Library officials’ goal is to make reading a staple in children’s lives.
Cyndi Brewer, youth services manager for the Ottawa Public Library, encourages people of all ages to read every day.
“We want to create lifelong readers,” Brewer said. “We really encourage reading during the summer because it is very important to not lose those skills you have worked so hard to build during the school year. I really encourage teens to read. This is the time they can read for fun. This is their time they can read what they like. Once they become a reader, they are a reader for life.”
The summer reading program has been a can’t miss event for awhile. Brewer estimated about 500 people participated in the program in past years. Last year, right at 400 registered at the summer kickoff event and about 330 attended the end of the summer program pool party. The 2019 program theme is “A Universe of Stories.”
Brewer said participants who reach 10 levels of bookmarks or turn in 17 tickets are eligible for the pool party.
The summer program kickoff is set for 3:30 p.m. to 6 p.m. Monday in the library parking lot, which will include a big party and registration. Brewer said there will be bounce houses, popcorn, games, frisbee golf and Prairie Paws Animal Shelter will bring animals promoting their reading to animals program.
“We encourage all the families to come,” Brewer said. “Everyone can sign-up for summer reading. We have summer reading from birth all way up. We have a program for under-3 where they can come to our story times, get a prize and participate in summer reading. Ages 3-12, we have a bookmark where they can mark their progress as they read or are read to. They can spin our prize wheel and get a prize. Ages 12-18, we have tickets they can fill out and we do a drawing every week for cool prizes they can pick from. The adult program is for those 18 and over. They have tickets to fill out every time they read a book. Everyone [can qualify for] a party at the end of the summer.”
Library officials visited elementary schools to prime the event.
“They are all excited,” Brewer said. “We visited Lincoln School for their morning announcements [this week] and they were excited to see us and get a chance to start coming to the library and have that time to spend with us doing activities and reading.”
Brewer explained the reading program spans eight weeks. Children (3-12) have 10 levels of bookmarks to complete during that span. She said each bookmark requires the participant to read five books and attend three activities.
“They range from coming to a program at the library to taking a walk, picking up trash in your neighborhood, creating a meal for your families, just different activities to choose from,” Brewer said.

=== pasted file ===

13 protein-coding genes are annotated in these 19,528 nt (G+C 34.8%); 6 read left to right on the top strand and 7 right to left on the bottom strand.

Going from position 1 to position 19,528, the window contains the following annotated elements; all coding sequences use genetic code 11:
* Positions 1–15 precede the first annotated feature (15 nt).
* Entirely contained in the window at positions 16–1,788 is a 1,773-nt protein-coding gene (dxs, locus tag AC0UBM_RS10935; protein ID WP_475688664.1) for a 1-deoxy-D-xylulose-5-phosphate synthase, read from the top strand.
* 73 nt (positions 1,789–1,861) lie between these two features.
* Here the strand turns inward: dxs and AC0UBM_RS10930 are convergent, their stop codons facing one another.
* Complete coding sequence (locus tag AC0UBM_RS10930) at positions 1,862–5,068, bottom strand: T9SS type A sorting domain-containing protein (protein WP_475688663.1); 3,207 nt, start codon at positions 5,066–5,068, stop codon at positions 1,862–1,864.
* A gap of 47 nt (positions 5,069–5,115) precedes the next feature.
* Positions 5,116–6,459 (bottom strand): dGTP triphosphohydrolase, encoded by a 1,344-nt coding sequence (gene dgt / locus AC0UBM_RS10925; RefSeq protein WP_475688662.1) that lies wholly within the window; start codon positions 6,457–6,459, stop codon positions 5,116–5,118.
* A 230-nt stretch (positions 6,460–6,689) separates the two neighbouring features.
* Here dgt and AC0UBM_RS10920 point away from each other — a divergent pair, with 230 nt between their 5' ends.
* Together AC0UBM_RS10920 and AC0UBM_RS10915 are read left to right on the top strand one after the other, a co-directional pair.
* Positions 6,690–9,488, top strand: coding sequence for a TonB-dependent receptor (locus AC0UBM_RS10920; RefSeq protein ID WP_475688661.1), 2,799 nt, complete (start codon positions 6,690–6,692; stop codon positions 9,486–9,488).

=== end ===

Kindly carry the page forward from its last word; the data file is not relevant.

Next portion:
She said those that complete the 10 bookmarks early doesn’t mean they are finished for the summer.
“There is an 11th bookmark they can get to continue the program,” Brewer said. “We want them to keep reading that whole eight weeks. When they complete that extra bookmark, they will get a yard sign saying they are an Ottawa Library reader.”
The teen group (12-18) has grown each year. Brewer said about 100 participated last year.
“We have a lot that come and read and hang out,” Brewer said. “We have lots of board games and puzzles. We have a lot of activities and classes, a robotics class and cooking class. We have some sit, read and complete a whole bookmark while they are here.”
Library officials work with daycare providers and other organizations to give all children the opportunity to participate.
“We coordinate with different daycares in town to make it easy on them,” Brewer said. “The ORC summer play group, we have a day they can come. Every day we have a free meal from 3 to 3:30 p.m.”
Library officials moved up the start of the program last year after finding the break between the end of school and the start of the program was too long.
“We always used to start on the first Monday after Memorial Day weekend,” Brewer said. “A few years ago, school got out really early. It was a good three weeks before our summer reading program started. We had a lot of families arriving at the library wanting to know what activities were going on. They wanted their kids to read. We realized that was too big of a gap. They are ready as soon as school is out to keep in that routine. Last year, we started the weekend after school got out.”
This year, the kickoff is just a few minutes after the final school bell rings for the summer.
“Let’s start the week with a party right after school,” Brewer said. “They can celebrate the last day of school and the start of summer reading all at once. It works great because we run our program for eight weeks. It puts us ending the second week of July right before the fair. We find there are families that are busy with the fair and plan their vacation after that. We had some families that could not make it to our end of year party because they were on vacation or ball tournaments.”